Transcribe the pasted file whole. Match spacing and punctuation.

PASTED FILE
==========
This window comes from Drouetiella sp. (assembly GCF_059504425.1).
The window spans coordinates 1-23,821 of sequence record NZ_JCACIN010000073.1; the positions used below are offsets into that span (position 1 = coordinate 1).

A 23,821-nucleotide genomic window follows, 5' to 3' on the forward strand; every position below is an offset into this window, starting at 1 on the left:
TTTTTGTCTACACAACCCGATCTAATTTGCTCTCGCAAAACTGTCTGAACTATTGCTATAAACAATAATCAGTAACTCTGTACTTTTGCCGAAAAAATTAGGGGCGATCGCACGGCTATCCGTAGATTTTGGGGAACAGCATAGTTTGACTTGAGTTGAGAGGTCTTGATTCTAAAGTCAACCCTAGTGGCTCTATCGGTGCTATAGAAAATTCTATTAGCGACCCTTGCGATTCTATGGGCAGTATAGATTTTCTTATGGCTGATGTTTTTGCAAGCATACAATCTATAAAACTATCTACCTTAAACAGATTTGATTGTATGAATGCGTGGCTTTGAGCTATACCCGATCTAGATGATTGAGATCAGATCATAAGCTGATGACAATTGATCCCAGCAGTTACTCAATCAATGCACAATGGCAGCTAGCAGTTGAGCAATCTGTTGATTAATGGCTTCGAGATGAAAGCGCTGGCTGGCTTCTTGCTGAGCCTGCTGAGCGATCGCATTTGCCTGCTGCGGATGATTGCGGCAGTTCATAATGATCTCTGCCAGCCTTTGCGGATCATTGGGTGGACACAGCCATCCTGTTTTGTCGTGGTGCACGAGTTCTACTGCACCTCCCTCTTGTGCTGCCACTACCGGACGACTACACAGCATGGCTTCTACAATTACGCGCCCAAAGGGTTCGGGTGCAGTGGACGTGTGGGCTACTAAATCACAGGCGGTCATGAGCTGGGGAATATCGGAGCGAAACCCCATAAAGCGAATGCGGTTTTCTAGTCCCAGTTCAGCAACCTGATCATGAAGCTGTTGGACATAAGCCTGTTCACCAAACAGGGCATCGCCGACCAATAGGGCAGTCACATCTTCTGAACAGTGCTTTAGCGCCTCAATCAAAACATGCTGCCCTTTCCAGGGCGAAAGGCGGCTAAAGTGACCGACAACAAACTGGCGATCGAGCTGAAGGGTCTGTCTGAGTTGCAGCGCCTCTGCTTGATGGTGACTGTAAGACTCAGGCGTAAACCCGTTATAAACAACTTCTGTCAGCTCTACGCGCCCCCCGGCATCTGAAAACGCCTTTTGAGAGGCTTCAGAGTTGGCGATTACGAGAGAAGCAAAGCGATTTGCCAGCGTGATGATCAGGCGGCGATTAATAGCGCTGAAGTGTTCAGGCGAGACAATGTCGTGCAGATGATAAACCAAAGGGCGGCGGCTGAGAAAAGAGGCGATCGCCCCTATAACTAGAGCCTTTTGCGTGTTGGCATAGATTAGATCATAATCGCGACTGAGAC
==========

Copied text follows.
This window comes from Drouetiella sp. (assembly GCF_059504425.1).
The window spans coordinates 1-23,821 of sequence record NZ_JCACIN010000073.1; the positions used below are offsets into that span (position 1 = coordinate 1).

A 23,821-nucleotide genomic window follows, 5' to 3' on the forward strand; every position below is an offset into this window, starting at 1 on the left:
TTTTTGTCTACACAACCCGATCTAATTTGCTCTCGCAAAACTGTCTGAACTATTGCTATAAACAATAATCAGTAACTCTGTACTTTTGCCGAAAAAATTAGGGGCGATCGCACGGCTATCCGTAGATTTTGGGGAACAGCATAGTTTGACTTGAGTTGAGAGGTCTTGATTCTAAAGTCAACCCTAGTGGCTCTATCGGTGCTATAGAAAATTCTATTAGCGACCCTTGCGATTCTATGGGCAGTATAGATTTTCTTATGGCTGATGTTTTTGCAAGCATACAATCTATAAAACTATCTACCTTAAACAGATTTGATTGTATGAATGCGTGGCTTTGAGCTATACCCGATCTAGATGATTGAGATCAGATCATAAGCTGATGACAATTGATCCCAGCAGTTACTCAATCAATGCACAATGGCAGCTAGCAGTTGAGCAATCTGTTGATTAATGGCTTCGAGATGAAAGCGCTGGCTGGCTTCTTGCTGAGCCTGCTGAGCGATCGCATTTGCCTGCTGCGGATGATTGCGGCAGTTCATAATGATCTCTGCCAGCCTTTGCGGATCATTGGGTGGACACAGCCATCCTGTTTTGTCGTGGTGCACGAGTTCTACTGCACCTCCCTCTTGTGCTGCCACTACCGGACGACTACACAGCATGGCTTCTACAATTACGCGCCCAAAGGGTTCGGGTGCAGTGGACGTGTGGGCTACTAAATCACAGGCGGTCATGAGCTGGGGAATATCGGAGCGAAACCCCATAAAGCGAATGCGGTTTTCTAGTCCCAGTTCAGCAACCTGATCATGAAGCTGTTGGACATAAGCCTGTTCACCAAACAGGGCATCGCCGACCAATAGGGCAGTCACATCTTCTGAACAGTGCTTTAGCGCCTCAATCAAAACATGCTGCCCTTTCCAGGGCGAAAGGCGGCTAAAGTGACCGACAACAAACTGGCGATCGAGCTGAAGGGTCTGTCTGAGTTGCAGCGCCTCTGCTTGATGGTGACTGTAAGACTCAGGCGTAAACCCGTTATAAACAACTTCTGTCAGCTCTACGCGCCCCCCGGCATCTGAAAACGCCTTTTGAGAGGCTTCAGAGTTGGCGATTACGAGAGAAGCAAAGCGATTTGCCAGCGTGATGATCAGGCGGCGATTAATAGCGCTGAAGTGTTCAGGCGAGACAATGTCGTGCAGATGATAAACCAAAGGGCGGCGGCTGAGAAAAGAGGCGATCGCCCCTATAACTAGAGCCTTTTGCGTGTTGGCATAGATTAGATCATAATCGCGACTGAGAC